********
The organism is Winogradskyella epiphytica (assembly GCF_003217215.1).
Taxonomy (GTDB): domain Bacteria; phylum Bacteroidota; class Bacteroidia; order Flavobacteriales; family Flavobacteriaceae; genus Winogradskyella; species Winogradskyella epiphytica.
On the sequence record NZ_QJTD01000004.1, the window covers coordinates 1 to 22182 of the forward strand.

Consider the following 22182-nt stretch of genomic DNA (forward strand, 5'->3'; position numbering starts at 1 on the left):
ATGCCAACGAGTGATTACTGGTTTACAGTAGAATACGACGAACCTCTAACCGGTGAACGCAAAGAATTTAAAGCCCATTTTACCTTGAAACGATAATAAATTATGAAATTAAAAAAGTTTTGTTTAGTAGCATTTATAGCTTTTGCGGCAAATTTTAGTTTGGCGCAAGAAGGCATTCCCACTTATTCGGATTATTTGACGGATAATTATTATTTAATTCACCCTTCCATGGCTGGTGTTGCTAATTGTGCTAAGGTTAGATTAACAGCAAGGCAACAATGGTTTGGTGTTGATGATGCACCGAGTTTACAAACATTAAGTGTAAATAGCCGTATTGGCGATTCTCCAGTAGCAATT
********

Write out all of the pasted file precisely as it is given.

The organism is Winogradskyella epiphytica (assembly GCF_003217215.1).
Taxonomy (GTDB): domain Bacteria; phylum Bacteroidota; class Bacteroidia; order Flavobacteriales; family Flavobacteriaceae; genus Winogradskyella; species Winogradskyella epiphytica.
On the sequence record NZ_QJTD01000004.1, the window covers coordinates 1 to 22182 of the forward strand.

Consider the following 22182-nt stretch of genomic DNA (forward strand, 5'->3'; position numbering starts at 1 on the left):
ATGCCAACGAGTGATTACTGGTTTACAGTAGAATACGACGAACCTCTAACCGGTGAACGCAAAGAATTTAAAGCCCATTTTACCTTGAAACGATAATAAATTATGAAATTAAAAAAGTTTTGTTTAGTAGCATTTATAGCTTTTGCGGCAAATTTTAGTTTGGCGCAAGAAGGCATTCCCACTTATTCGGATTATTTGACGGATAATTATTATTTAATTCACCCTTCCATGGCTGGTGTTGCTAATTGTGCTAAGGTTAGATTAACAGCAAGGCAACAATGGTTTGGTGTTGATGATGCACCGAGTTTACAAACATTAAGTGTAAATAGCCGTATTGGCGATTCTCCAGTAGCAATT